Ridley Scott Does Not Like the 'Non-Reality' of Superhero Movies

Image: Scott on the set of Alien: Covenant, 20th Century Fox
Image: Scott on the set of Alien: Covenant, 20th Century Fox

He’s also not a fan of the state of movies generally.

Speaking to Digital Spy, Ridley Scott explained why he’s turned down superhero movies:

Superhero movies are not my kind of thing—that’s why I’ve never really done one. [I’ve been asked] several times, but I can’t believe in the thin, gossamer tight-rope of the non-reality of the situation of the superhero.

I’ve done that kind of movie—Blade Runner really is a comic strip when you think about it, it’s a dark story told in an unreal world. You could almost put Batman or Superman in that world, that atmosphere, except I’d have a fucking good story, as opposed to no story!


You can’t really blame him for knowing that superhero movies aren’t really his thing, but you can sort of call into question the idea that Ridley Scott’s problem is how much suspension of disbelief is required to watch them. At least he acknowledged that Blade Runner is in a similar situation (and he took what has to be a shot at Batman v. Superman while he was at it).

Although, Scott does then go on to say that it’s not just superhero movies that aren’t his thing right now. Movies generally, he says, are “mainly pretty bad.” Which, okay, I wouldn’t necessarily agree there. Although, if he’s just talking about the ones that have made the most money, I could almost see where he’s coming from.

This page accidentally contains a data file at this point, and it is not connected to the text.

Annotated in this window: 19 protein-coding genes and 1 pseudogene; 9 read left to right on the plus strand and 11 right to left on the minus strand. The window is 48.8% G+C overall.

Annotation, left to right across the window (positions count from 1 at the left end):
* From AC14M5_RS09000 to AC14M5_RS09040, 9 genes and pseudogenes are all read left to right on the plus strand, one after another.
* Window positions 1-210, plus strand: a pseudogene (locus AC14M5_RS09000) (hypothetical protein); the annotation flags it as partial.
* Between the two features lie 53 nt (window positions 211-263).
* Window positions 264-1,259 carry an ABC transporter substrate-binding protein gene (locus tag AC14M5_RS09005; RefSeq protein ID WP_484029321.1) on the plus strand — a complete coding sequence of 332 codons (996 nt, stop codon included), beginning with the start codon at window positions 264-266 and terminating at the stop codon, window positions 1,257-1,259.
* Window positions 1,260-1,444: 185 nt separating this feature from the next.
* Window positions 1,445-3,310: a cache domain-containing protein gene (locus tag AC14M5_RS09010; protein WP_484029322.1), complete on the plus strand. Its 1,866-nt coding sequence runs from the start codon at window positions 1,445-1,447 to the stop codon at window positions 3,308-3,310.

All that aside, the thing I’m left with is imagining which superhero movies he was asked to do and what they would have looked like. I think the funniest pairing in my head is Scott and Guardians of the Galaxy, but I’m open to suggestions.

Katharine is the former managing editor of io9.

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I really wish he’d just stopped after saying super-hero movies weren’t his thing... because his argument for why sort of works against a large part of the films he is best known for.

Blade Runner, the entire Alien (and Prometheus) franchise... hell, Exodus: Gods and Kings. The list of non-reality films that he has directorial credit is pretty expansive for someone who claims to see that style as distasteful.

I mean hell... he’s even got producer credit on The Martian, a film that made a heavy point to be grounded in reality... despite Mars’ atmosphere not supporting the style of dust storm that was the catalyst for the entire film. That’s a pretty big plot jump into ‘non-reality’ (though to be fair, much of the film really did strive to provide an accurate portrayal of science and possibility)